My mail account has a virus, how do I get rid of it?

Email accounts don't get viruses. Depending on what you're seeing, though there is something that email accounts do get, and that is: hacked.

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My MSN email account has a virus and I can’t seem to get any help via MSN to get rid of it…this is why I feel that I must close it. Do you have suggestions for how I might get help with the infection and keep my account or should I do as you suggest and just stop using it?

I believe you’re heading off in the wrong direction.

Yes, if you want to close your account then absolutely stop using it.

But the question actually shows a very common misunderstanding of what’s probably really going on.

You see … email accounts don’t get viruses.

Email & Viruses

Email accounts do not get infected with viruses. They may carry viruses as payloads in email messages, but viruses to not affect the email account itself.

Viruses infect computers, not accounts.

I can hear a bunch of people immediately saying “well, then MSN / Hotmail / Windows Live has a virus on their computers!

It didn’t take a virus to do this.

No.

While it’s theoretically possible, it’s so incredibly rare compared to other possibilities that it’s honestly not worthy wasting a moment even thinking about. Besides, if they did they’d be all over it and would resolve it extremely rapidly.

So, then, where’s the virus?

There probably isn’t one.

Email & Hackers

Emails Hacked!You didn’t indicate what leads you to believe that your email account has a virus, however if you’re situation is like any of the hundreds of reports I see every week, it’s very simple:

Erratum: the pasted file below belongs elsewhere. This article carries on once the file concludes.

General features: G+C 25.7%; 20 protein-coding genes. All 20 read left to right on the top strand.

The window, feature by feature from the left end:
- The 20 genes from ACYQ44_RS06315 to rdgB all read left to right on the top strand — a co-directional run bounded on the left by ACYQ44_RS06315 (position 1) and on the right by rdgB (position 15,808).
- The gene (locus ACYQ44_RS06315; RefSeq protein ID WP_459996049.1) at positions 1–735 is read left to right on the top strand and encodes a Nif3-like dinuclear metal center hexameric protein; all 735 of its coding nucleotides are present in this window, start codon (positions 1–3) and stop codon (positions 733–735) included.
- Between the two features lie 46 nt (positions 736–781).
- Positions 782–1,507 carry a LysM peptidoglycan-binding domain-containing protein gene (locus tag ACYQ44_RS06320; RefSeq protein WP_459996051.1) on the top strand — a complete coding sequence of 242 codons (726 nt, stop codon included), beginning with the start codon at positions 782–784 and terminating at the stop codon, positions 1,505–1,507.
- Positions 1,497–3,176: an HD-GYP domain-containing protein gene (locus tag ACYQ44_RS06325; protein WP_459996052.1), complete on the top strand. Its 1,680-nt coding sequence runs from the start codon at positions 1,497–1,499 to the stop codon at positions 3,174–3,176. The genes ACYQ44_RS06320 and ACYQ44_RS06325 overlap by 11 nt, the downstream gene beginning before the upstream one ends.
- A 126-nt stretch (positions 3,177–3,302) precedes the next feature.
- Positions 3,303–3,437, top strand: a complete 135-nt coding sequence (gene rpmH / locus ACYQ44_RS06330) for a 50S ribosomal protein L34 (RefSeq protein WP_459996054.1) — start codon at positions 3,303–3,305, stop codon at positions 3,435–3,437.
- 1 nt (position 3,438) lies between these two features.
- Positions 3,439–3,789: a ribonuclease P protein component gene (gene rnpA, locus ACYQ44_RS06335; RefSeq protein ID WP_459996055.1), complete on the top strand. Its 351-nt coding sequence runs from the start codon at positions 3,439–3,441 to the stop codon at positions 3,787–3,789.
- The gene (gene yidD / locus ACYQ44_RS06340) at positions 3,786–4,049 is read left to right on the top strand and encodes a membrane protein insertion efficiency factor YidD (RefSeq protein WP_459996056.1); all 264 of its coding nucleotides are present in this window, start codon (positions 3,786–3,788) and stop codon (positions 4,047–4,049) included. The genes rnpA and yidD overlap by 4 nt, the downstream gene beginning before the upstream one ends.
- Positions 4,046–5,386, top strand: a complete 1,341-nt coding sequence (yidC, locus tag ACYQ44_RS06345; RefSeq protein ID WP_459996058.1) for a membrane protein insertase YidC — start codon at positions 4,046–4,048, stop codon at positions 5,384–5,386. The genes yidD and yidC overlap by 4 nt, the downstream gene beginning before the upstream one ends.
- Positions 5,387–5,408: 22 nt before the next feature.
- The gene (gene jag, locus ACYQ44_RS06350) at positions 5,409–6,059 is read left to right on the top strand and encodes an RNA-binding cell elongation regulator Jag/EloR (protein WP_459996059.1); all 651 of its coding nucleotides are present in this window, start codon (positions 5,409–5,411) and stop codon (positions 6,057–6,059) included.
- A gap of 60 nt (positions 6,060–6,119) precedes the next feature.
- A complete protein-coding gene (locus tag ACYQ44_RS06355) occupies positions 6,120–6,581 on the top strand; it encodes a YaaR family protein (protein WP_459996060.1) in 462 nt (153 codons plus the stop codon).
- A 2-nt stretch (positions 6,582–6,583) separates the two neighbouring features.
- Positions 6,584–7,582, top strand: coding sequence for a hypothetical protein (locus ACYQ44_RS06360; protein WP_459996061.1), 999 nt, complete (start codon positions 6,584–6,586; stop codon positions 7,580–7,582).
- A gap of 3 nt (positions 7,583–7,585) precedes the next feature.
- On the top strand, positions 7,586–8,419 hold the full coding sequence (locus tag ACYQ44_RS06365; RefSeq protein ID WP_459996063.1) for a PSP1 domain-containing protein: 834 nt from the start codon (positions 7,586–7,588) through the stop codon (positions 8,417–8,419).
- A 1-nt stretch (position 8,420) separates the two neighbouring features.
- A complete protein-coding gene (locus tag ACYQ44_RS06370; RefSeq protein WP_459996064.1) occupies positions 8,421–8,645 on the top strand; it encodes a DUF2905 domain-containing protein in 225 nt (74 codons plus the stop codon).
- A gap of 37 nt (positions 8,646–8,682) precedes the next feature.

Someone is sending email from your account, probably to email addresses that are in the contact list or address book of that account.

That’s no virus. That’s a hack.

Someone has gained access to your email account and is sending email from it.

Someone guessed your password, or stole it somehow to login to your email account. They may not even have changed the password, which means you could be logging in normally while all this is happening unaware that there’s a problem at all, until your friends start complaining.

It didn’t take virus to do this.

It just took lax password security like an easy-to-guess password, or logging in to your email without using encryption at an open WiFi hotspot, perhaps trusting someone you shouldn’t have, or …

OK, there’s one scenario where malware could be involved: you could have a key logger installed on your machine, or you used a machine (typically a public machine) that has a key logger installed.

Email “From” You, but Not

I want to be clear that there are a couple of scenarios where email comes “From” you when it’s not really from you:

  1. “From:” Spoofing: The email address in the From field is faked to look like it comes from you, but it has not. In fact you had nothing at all to do with it. Unfortunately, since you had nothing to do with it, there’s nothing you can do. Spammers have been using this technique for years.
  2. Account Hack: As described above, someone has actually gained access to your email account and is using it to send email. It looks like it’s from you because it really is from your account. Again, no virus, just a simple case of an account being hacked into.

While as I said the first case has been going on for years, I’ve seen a significant increase in the number of people who’s accounts are getting broken into.

What To Do

This is where it gets ugly.

If you still have access to the account, then rather than closing it you should immediately change your password and every other bit of information stored as part of the account that could be used as account password recovery information by the hackers. You must assume that the hackers will have read all of that and perhaps changed some of it and that they are prepared to perform an account recovery to re-hack your account at any time. More on this here: Is changing my password enough?